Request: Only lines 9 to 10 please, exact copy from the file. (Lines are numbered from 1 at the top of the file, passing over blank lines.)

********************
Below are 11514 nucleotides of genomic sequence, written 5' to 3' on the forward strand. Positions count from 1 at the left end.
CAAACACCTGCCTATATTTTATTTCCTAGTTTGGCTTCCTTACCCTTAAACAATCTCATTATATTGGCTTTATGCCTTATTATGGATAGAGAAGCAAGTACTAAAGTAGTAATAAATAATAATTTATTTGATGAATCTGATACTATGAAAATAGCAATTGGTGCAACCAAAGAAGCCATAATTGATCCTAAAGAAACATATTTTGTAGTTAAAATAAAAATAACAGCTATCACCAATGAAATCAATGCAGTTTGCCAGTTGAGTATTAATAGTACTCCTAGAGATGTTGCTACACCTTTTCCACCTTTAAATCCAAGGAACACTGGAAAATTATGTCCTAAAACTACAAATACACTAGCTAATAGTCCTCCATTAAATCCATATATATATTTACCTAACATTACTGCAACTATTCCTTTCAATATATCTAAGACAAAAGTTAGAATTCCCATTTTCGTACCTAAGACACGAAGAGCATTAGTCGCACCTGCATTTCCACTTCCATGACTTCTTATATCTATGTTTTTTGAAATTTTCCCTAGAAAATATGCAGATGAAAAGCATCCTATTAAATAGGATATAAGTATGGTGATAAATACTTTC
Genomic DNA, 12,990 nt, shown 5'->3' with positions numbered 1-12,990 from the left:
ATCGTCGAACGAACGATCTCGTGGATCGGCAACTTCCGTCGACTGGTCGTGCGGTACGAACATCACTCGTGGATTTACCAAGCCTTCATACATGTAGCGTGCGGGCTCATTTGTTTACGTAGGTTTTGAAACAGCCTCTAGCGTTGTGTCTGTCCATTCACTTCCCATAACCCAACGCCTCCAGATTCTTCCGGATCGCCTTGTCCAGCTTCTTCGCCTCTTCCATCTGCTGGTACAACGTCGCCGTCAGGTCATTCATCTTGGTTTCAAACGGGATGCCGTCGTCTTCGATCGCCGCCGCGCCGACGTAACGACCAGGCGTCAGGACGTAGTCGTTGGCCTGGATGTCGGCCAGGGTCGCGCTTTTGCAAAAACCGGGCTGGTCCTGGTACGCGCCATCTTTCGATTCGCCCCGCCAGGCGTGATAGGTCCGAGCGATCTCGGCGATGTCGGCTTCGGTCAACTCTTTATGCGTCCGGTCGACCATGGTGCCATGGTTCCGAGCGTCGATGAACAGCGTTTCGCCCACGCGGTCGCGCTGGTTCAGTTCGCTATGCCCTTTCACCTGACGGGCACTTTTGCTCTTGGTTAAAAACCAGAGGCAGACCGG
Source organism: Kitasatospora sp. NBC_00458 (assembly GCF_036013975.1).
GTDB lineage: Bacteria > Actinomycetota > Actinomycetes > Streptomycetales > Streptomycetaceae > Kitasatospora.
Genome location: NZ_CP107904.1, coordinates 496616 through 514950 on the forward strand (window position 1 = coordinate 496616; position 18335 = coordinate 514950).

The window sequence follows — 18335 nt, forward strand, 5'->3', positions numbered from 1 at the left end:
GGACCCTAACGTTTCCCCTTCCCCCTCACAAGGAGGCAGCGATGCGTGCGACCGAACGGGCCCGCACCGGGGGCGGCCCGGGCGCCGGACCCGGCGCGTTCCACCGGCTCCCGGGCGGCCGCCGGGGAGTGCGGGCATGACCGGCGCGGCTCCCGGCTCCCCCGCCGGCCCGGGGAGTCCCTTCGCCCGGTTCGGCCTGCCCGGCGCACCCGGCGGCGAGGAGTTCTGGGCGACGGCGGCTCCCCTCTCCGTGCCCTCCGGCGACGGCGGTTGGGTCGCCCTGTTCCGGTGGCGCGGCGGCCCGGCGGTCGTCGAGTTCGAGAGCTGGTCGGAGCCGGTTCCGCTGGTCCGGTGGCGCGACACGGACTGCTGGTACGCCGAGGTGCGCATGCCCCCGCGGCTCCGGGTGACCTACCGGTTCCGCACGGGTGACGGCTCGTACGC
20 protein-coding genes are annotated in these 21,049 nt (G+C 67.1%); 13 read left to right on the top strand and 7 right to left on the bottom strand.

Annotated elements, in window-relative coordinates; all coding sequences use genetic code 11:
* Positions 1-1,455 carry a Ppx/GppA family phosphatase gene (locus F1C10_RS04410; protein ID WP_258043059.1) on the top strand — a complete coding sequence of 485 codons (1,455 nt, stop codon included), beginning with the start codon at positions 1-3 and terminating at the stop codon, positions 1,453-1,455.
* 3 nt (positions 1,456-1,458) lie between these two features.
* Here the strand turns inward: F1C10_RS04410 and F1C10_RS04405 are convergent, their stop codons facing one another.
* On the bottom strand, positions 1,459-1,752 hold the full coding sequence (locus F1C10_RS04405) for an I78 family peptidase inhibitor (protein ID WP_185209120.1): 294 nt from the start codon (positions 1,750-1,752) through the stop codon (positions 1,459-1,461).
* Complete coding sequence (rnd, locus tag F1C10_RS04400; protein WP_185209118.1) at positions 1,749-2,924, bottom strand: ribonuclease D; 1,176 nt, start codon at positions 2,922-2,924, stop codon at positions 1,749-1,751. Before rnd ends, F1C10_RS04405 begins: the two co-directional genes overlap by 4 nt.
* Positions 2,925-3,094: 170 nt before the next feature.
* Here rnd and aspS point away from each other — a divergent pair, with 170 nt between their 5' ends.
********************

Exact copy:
GGACCCTAACGTTTCCCCTTCCCCCTCACAAGGAGGCAGCGATGCGTGCGACCGAACGGGCCCGCACCGGGGGCGGCCCGGGCGCCGGACCCGGCGCGTTCCACCGGCTCCCGGGCGGCCGCCGGGGAGTGCGGGCATGACCGGCGCGGCTCCCGGCTCCCCCGCCGGCCCGGGGAGTCCCTTCGCCCGGTTCGGCCTGCCCGGCGCACCCGGCGGCGAGGAGTTCTGGGCGACGGCGGCTCCCCTCTCCGTGCCCTCCGGCGACGGCGGTTGGGTCGCCCTGTTCCGGTGGCGCGGCGGCCCGGCGGTCGTCGAGTTCGAGAGCTGGTCGGAGCCGGTTCCGCTGGTCCGGTGGCGCGACACGGACTGCTGGTACGCCGAGGTGCGCATGCCCCCGCGGCTCCGGGTGACCTACCGGTTCCGCACGGGTGACGGCTCGTACGC
20 protein-coding genes are annotated in these 21,049 nt (G+C 67.1%); 13 read left to right on the top strand and 7 right to left on the bottom strand.